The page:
Geography and Sociology
From the Greek word meaning “earth writing,” geography is the study of place and space. Geographers ask where things are located on the surface of the earth, why they are located where they are, how places differ from one another, and how people interact with the environment. With roots in the ancient world, geography is an integrative discipline that straddles the science-social science-humanities divide and is centrally concerned with the nature and significance of the places, patterns, and landscapes that make up the earth’s surface.
Most people who are ultimately attracted to the discipline of geography are motivated by much larger aspirations than good salaries. The opportunity to make a difference in the world, in whatever expression that takes, is one of the most frequently cited reasons why current geography students, researchers, and practitioners explain their career choice.
At least three recent global trends can be identified as contributing to a renaissance of geography and its potential for making a difference in society and the world:
- Globalization at an increasing pace and scale, phenomena that compel greater understanding of the world, places, people, and natural systems that affect us as a planet and as global citizens.
- Expansion of geographic technologies, once fairly obscure and now pervasive in our daily lives, such as GPS in cell phones and cars, online mapping at your fingertips, cable news reports using spatial visualizations, and many more applications in modern business and government services.
- An academic trend toward greater interdisciplinarity, especially a renewed focus on big questions that matter but that require a breadth of knowledge and multiple fields to tackle. Geography’s long-standing intellectual traditions in crossing those usual disciplinary boundaries are now better understood, increasingly seen as relevant and more widely respected in scholarly circles.
Long before I knew my own strengths, my professors took a vested interest in my passions and challenged me to go beyond the textbook. They taught me that being a geographer was more than being a walking atlas, but being able to recognize the complexities of the world around us, and to always be curious. Meghan McCollum, 2013 U.S. Rotary Global Scholar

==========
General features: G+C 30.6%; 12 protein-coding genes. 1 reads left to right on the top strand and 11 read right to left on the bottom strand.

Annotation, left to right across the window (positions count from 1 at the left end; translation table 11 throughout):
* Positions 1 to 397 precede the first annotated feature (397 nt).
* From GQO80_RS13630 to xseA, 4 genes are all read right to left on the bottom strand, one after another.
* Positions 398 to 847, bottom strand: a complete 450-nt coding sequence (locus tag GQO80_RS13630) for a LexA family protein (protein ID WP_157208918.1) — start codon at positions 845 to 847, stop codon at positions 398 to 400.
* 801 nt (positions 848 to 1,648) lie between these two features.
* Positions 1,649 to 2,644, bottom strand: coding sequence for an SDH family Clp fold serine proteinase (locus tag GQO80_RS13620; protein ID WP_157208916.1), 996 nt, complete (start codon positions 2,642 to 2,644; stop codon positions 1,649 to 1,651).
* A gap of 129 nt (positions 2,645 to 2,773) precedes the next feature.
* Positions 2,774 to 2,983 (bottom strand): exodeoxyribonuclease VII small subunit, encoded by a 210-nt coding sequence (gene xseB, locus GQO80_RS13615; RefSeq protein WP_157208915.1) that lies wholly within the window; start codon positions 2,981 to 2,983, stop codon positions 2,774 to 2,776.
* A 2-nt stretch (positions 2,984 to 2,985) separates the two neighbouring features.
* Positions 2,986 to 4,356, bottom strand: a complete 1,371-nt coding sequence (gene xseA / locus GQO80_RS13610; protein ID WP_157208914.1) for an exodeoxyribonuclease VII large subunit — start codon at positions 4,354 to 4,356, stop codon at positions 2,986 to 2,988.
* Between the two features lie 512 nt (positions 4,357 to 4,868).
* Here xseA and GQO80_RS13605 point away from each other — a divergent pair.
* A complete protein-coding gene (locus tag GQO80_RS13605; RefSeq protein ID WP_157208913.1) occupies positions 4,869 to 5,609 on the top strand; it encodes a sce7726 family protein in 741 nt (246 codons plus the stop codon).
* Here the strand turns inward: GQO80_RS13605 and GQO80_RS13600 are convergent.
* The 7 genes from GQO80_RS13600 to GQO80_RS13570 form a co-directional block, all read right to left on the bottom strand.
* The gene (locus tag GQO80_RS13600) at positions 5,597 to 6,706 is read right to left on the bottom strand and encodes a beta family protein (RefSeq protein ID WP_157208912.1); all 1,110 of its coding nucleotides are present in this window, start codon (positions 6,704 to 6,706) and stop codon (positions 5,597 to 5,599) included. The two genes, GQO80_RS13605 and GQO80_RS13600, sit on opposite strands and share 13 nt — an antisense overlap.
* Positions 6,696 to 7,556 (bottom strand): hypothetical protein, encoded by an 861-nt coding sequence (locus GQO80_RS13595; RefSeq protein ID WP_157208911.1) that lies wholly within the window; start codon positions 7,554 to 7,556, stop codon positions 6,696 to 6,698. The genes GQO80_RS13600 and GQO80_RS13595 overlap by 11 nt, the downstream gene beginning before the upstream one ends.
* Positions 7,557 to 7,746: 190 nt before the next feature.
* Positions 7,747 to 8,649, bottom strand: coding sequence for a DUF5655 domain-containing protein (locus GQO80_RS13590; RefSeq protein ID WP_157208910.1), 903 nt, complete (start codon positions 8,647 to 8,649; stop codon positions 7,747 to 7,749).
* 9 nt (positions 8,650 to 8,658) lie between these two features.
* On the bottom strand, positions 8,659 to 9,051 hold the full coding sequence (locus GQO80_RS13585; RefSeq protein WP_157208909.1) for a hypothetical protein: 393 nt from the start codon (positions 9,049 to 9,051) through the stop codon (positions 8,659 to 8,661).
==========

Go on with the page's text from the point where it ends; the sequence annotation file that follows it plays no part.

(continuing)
Sociology equips students with the skills and knowledge to explore the social world, inspires them to lives that build flourishing human communities and provides students exceptional and engaging learning experiences. Our purpose is to nurture the intellectual and personal development of students, with special attention to the following competencies: 1.) the ability to analyze the powerful and pervasive impact of social context on individual behaviors and outcomes; 2.) the capacity to conceive and articulate structural explanations to account for societal and institutional outcomes (e.g., persistent social stratification); and 3.) the skill to interpret, construct, and evaluate empirical arguments about social reality.
Students are prepared to enter careers with critical analytic skills giving them insight and competence. They have entered fields such as Geriatrics, Social Work, Social Policy Analysis, Industrial Relations, and Law Enforcement as well as Sociology. Graduates have been admitted to post graduate programs in numerous regional state universities including Alabama, Florida, Georgia, as well as such private and public universities such as University of Chicago, Vanderbilt University, and the University of California at Los Angeles.
Sociology majors are eligible to participate in a fast track option that allows students to graduate with a bachelor’s degree in sociology and a master’s degree in social work after five years of study. Students then enroll in Master of Social Work (M.S.W.) courses during their senior year of undergraduate studies; the M.S.W. courses they complete during that year also satisfy general and directed undergraduate elective requirements, allowing students to graduate with a bachelor’s degree after four years of study. A final year of graduate coursework leads to completion of the M.S.W. degree, allowing students to earn both a bachelor’s and a master’s degree in five years. Participation in this program requires careful advisement and scheduling, as well as permission of both the undergraduate department chair and the M.S.W. program director.
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Social Work is an excellent career choice for Sociology majors, as both disciplines utilize similar theories, research strategies, and practice methods. The Samford University M.S.W. program is a distinctively Christian learning community that prepares graduates for lives of service as advanced social workers who promote healing, wholeness, and reconciliation. The program offers concentrations in Clinical Social Work and Global Community Development and prepares graduates to serve in fields such as clinical, medical, and hospice social work; human services administration; child welfare; community organizing; and international relief.
Sociology has opened so many doors for me. I was able to conduct my own research and present it at a regional conference with many other professionals and students in sociology. Because of all of the hands-on experience I've had I am confident that I would be prepared for graduate school or any other career that I could imagine. Morgan Mitchell, Howard College of Arts and Sciences Ambassador